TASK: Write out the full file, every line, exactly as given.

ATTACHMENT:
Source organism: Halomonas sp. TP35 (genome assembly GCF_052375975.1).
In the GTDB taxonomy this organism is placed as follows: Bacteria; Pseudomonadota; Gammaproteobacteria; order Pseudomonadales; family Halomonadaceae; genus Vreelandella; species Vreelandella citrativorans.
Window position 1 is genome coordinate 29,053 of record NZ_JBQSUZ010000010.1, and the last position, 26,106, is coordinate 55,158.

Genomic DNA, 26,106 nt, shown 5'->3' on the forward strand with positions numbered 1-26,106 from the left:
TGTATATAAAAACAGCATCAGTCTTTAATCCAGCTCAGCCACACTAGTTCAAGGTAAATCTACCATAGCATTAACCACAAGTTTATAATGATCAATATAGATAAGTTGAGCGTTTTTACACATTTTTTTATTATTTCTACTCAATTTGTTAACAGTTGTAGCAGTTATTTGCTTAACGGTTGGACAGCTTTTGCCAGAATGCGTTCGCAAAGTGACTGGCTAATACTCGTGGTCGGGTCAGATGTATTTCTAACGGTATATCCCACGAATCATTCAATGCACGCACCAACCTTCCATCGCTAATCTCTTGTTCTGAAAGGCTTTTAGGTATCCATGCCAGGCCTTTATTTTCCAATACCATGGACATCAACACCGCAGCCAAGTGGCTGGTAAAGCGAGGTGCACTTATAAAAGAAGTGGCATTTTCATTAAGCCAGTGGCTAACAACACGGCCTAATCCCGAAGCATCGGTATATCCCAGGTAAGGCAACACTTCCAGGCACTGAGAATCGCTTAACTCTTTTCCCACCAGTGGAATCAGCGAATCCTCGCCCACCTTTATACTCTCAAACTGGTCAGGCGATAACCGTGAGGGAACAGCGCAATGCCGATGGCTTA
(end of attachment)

Source organism: Halomonas sp. TP35 (genome assembly GCF_052375975.1).
In the GTDB taxonomy this organism is placed as follows: Bacteria; Pseudomonadota; Gammaproteobacteria; order Pseudomonadales; family Halomonadaceae; genus Vreelandella; species Vreelandella citrativorans.
Window position 1 is genome coordinate 29,053 of record NZ_JBQSUZ010000010.1, and the last position, 26,106, is coordinate 55,158.

Genomic DNA, 26,106 nt, shown 5'->3' on the forward strand with positions numbered 1-26,106 from the left:
TGTATATAAAAACAGCATCAGTCTTTAATCCAGCTCAGCCACACTAGTTCAAGGTAAATCTACCATAGCATTAACCACAAGTTTATAATGATCAATATAGATAAGTTGAGCGTTTTTACACATTTTTTTATTATTTCTACTCAATTTGTTAACAGTTGTAGCAGTTATTTGCTTAACGGTTGGACAGCTTTTGCCAGAATGCGTTCGCAAAGTGACTGGCTAATACTCGTGGTCGGGTCAGATGTATTTCTAACGGTATATCCCACGAATCATTCAATGCACGCACCAACCTTCCATCGCTAATCTCTTGTTCTGAAAGGCTTTTAGGTATCCATGCCAGGCCTTTATTTTCCAATACCATGGACATCAACACCGCAGCCAAGTGGCTGGTAAAGCGAGGTGCACTTATAAAAGAAGTGGCATTTTCATTAAGCCAGTGGCTAACAACACGGCCTAATCCCGAAGCATCGGTATATCCCAGGTAAGGCAACACTTCCAGGCACTGAGAATCGCTTAACTCTTTTCCCACCAGTGGAATCAGCGAATCCTCGCCCACCTTTATACTCTCAAACTGGTCAGGCGATAACCGTGAGGGAACAGCGCAATGCCGATGGCTTA